Pennsylvania Credit Union Association

Historical Overview of the Credit Union Movement

General Overview
The Consumer Advantage
Credit Unions: Safe and Sound

General Overview

The not-for-profit credit union approach to providing financial services is based on a philosophy of "People Helping People©.” Credit union history dates back to Germany in the mid-1800's when townspeople pooled their savings to provide loans to farmers hurt by a poor growing season. This cooperative approach helped farmers avoid paying the high rates being charged by loan sharks. Today, credit unions continue to offer low-cost financial services that allow members to be good consumers by getting the best service and value.

Credit union members are part-owners of their financial institutions, also referred to as financial cooperatives. Each member has one vote regardless of their account size. Since credit unions are democratically controlled, members may run for election to the volunteer board of directors having direct input on credit union operations.

Credit unions consist of member groups that share common bonds. Credit unions in the United States have common bonds based mostly on occupations, government service, associations, churches or service providers. In Pennsylvania, most credit union common bonds are based on occupation. The National Credit Union Administration (NCUA) monitors/regulates federally-chartered credit unions and the Pennsylvania Department of Banking regulates state-chartered credit unions.

Nationally, there are 7,234 federally-insured credit unions with more than 93million members. The Credit Union National Association (CUNA) is the national trade association for credit unions. In addition, each state has representation in a state credit union leagues/Associations.

The credit union movement is growing throughout the world, including in third-world countries and Europe where people need assistance with setting up consumer finance systems. There are over 49,000 credit unions worldwide in 97 nations, with over 184 million members. Credit unions in Kenya, Poland, Sri Lanka, Bangladesh, the former Soviet Union, Korea and other countries have helped provide citizens with a system to manage their finances. The World Council of Credit Unions provides assistance to groups in foreign nations looking to develop credit unions.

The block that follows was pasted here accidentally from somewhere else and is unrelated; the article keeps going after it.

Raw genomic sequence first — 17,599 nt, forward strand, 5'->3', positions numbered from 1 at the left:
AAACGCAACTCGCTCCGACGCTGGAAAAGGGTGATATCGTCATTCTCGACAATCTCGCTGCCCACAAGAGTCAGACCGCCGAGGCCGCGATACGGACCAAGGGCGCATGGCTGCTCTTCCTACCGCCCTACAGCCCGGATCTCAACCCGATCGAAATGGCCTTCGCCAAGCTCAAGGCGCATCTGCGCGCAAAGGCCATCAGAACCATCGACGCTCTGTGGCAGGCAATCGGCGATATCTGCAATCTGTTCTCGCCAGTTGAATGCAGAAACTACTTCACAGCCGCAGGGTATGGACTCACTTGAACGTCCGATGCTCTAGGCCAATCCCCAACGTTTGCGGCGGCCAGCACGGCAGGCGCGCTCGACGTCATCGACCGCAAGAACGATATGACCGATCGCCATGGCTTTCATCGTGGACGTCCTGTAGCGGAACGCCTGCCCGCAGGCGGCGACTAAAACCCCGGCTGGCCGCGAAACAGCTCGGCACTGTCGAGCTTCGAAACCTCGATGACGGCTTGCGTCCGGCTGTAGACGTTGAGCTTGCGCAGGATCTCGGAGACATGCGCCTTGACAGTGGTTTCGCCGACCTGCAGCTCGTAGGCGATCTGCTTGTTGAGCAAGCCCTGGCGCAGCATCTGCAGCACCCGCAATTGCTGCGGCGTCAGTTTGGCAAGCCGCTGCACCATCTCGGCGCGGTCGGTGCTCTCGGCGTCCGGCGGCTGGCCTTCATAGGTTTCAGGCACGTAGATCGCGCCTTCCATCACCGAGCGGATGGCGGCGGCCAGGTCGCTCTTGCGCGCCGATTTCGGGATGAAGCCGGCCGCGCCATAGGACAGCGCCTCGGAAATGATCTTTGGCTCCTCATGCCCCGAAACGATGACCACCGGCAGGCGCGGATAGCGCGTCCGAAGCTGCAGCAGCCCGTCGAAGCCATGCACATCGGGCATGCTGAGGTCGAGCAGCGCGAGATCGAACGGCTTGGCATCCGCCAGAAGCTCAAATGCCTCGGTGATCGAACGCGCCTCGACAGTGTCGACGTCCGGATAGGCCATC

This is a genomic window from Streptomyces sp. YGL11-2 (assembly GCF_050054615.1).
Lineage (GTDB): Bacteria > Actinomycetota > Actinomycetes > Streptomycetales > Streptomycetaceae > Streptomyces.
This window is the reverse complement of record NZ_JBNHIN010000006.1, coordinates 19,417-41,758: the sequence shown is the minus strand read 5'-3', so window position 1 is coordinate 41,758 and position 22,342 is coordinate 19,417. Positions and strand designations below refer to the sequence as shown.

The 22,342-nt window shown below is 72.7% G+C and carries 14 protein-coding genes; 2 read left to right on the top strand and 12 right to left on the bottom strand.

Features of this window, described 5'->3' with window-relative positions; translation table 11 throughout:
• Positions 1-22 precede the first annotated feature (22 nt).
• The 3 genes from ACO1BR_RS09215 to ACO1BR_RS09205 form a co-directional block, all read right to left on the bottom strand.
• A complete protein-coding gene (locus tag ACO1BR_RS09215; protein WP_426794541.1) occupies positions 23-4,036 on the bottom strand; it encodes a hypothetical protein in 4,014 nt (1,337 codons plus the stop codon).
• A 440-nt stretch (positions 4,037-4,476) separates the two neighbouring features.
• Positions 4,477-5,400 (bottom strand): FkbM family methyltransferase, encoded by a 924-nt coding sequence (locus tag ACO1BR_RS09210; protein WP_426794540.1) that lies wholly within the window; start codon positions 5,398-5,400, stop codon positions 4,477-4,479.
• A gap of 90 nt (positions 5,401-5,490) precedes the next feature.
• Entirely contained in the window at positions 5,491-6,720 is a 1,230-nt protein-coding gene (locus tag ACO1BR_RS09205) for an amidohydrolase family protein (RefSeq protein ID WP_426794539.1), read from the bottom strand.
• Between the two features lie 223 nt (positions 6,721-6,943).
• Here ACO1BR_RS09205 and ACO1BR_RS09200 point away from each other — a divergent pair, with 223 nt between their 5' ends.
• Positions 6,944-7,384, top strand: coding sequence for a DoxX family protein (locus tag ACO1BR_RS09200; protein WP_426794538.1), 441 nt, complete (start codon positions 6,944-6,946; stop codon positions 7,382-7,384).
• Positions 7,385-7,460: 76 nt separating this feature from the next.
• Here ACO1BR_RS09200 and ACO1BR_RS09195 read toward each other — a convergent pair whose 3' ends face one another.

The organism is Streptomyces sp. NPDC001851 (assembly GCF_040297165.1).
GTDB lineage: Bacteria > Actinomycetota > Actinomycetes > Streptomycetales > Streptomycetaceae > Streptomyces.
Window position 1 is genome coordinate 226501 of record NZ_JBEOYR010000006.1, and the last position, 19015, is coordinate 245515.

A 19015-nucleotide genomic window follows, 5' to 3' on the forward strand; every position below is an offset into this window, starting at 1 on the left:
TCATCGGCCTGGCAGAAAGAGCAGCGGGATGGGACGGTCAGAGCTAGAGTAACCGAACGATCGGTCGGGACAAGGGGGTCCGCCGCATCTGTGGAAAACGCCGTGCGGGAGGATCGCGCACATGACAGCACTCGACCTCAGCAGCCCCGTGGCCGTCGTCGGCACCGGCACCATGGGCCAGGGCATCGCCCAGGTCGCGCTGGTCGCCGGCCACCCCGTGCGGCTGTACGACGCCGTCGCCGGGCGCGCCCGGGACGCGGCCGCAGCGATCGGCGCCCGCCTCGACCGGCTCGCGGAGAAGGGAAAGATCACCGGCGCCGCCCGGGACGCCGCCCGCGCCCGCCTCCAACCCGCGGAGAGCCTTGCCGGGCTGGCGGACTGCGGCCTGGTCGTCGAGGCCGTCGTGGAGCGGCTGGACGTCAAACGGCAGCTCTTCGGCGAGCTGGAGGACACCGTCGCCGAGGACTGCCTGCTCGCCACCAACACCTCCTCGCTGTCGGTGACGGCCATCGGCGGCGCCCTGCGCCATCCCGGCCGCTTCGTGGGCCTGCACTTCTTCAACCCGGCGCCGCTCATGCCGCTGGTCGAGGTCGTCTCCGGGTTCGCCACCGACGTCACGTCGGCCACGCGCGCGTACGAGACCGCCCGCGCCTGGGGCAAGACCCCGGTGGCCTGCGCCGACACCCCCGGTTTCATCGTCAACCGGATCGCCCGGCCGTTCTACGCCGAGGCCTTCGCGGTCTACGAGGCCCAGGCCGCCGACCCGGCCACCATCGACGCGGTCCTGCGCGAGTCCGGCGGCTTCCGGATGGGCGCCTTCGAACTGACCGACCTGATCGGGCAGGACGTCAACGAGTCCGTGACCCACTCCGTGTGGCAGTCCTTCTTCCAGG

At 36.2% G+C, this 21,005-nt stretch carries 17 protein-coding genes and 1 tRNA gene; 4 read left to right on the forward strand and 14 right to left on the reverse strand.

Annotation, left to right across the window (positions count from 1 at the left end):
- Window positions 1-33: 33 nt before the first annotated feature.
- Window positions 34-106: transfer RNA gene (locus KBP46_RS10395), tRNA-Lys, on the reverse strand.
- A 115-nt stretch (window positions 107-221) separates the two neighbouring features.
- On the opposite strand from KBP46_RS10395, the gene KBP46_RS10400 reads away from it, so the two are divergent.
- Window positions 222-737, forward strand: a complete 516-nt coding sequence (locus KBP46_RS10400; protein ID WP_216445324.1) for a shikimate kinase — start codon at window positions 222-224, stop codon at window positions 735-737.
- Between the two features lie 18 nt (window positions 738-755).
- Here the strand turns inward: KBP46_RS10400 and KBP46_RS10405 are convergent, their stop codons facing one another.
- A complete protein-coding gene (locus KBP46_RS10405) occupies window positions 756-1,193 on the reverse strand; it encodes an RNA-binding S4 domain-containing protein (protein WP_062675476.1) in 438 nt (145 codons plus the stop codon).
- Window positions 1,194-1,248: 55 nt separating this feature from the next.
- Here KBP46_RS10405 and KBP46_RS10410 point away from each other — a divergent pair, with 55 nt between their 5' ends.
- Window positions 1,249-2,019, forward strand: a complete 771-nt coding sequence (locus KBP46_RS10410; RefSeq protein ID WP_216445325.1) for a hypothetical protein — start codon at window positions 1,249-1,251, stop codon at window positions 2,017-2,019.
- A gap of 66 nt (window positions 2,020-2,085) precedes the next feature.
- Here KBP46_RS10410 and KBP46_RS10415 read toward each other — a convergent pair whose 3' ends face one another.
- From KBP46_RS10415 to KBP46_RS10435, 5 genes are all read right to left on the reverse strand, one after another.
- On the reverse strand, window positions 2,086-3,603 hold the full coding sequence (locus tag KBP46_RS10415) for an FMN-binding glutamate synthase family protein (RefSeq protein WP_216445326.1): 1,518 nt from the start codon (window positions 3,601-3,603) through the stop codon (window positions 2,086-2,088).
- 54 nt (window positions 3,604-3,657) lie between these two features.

The Consumer Advantage

Credit unions receive high marks for consumer value since cooperatives don't try to maximize income by using high fees. "The fee difference (between credit unions and banks) is striking and helps explain why consumers repeatedly rate credit unions more highly than banks," said Consumer Federation of America (CFA) Executive Director Steve Brobeck during a news conference on fee comparisons among financial institutions.

The CFA recommends that consumers check into credit unions for good loan and savings rates. The CFA noted that compared to credit unions, banks pay significantly lower rates on savings accounts and CDs, but they charge higher consumer loan rates. "The reason credit unions offer better rates is that they are non-profit, member-owned, cooperative institutions that work for the benefit of their members," said Brobeck. "Credit unions don't have to pay dividends to stockholders or directors. Another factor is that credit unions' operating expenses are considerable lower than the operating expenses of banks."

In addition to basic share accounts and personal loan programs, many credit unions offer share draft (checking) services, credit cards, ATM cards, money orders, IRAs, account insurance, special savings club accounts, student loans, mortgage and vehicle loans and financial planning services.

Credit unions also give members access to low-cost life, savings and loan insurance through a company that only serves credit unions and members. The CFA has praised credit union insurance loan products as some of the best values around.

Credit Unions: Safe and Sound

Credit union share accounts are insured by the National Credit Union Share Insurance Fund (NCUSIF), administered by the National Credit Union Administration (NCUA). This fund, separate from the FDIC, is supported by credit unions, not tax-payer dollars. The fund has never had a negative balance and remains extremely healthy with the legal limit being held in reserves.

Not only can the NCUSIF be tapped to pay for credit union failures, but the fund is replenished by credit unions if large losses occur. NCUSIF's structure of prepaid premiums by credit unions "aligns the incentive of (government) bureaucrats, politicians and credit unions to minimize NCUSIF loss exposure better than the pay-as-you-go systems used by the other two federal funds," wrote Boston College Finance Professor Edward Kane.

Credit unions continue to be safe, consumer-friendly financial service providers that offer consumers with alternatives to for-profit financial institutions. And for many low-income people who cannot afford the fees and high minimum balances required at some banks, credit unions are their only source for affordable loans and a good return on savings.

To locate a credit union to join, click here.